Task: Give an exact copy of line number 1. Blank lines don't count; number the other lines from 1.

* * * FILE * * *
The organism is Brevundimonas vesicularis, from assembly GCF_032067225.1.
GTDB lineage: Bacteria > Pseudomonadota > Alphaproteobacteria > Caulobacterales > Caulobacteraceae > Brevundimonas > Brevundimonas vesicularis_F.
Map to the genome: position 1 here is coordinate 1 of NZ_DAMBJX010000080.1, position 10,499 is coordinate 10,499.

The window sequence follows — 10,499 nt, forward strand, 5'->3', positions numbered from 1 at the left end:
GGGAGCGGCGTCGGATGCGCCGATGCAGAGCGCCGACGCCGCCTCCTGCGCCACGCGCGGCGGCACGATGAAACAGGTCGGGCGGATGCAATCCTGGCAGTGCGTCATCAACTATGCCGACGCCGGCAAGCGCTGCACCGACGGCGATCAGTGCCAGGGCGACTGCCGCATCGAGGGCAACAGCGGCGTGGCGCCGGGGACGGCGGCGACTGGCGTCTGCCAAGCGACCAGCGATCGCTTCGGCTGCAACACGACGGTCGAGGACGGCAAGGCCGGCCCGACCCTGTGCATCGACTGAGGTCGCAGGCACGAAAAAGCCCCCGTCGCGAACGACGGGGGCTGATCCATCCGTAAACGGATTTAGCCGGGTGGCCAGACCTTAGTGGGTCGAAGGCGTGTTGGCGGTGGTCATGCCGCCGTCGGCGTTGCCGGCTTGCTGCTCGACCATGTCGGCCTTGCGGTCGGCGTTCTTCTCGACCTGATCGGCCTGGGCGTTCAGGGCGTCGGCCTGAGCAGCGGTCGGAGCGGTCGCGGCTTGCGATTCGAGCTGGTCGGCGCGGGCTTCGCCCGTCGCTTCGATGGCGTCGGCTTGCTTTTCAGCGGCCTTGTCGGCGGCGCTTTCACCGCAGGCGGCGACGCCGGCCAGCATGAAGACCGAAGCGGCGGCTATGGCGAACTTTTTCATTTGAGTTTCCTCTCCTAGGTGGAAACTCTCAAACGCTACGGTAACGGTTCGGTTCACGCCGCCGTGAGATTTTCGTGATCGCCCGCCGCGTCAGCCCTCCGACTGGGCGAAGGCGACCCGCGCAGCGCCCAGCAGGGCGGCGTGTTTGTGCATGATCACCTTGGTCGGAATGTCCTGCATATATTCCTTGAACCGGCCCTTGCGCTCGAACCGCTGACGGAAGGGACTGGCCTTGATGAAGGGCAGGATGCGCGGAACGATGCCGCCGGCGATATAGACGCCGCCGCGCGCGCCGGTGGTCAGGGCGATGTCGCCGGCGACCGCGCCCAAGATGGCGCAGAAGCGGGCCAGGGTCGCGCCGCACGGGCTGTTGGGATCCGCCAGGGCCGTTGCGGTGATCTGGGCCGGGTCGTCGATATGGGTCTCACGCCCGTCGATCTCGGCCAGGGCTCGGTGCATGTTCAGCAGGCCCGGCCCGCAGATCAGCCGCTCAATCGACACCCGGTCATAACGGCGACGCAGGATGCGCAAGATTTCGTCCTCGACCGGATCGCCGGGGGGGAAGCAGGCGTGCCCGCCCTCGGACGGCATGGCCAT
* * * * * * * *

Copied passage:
The organism is Brevundimonas vesicularis, from assembly GCF_032067225.1.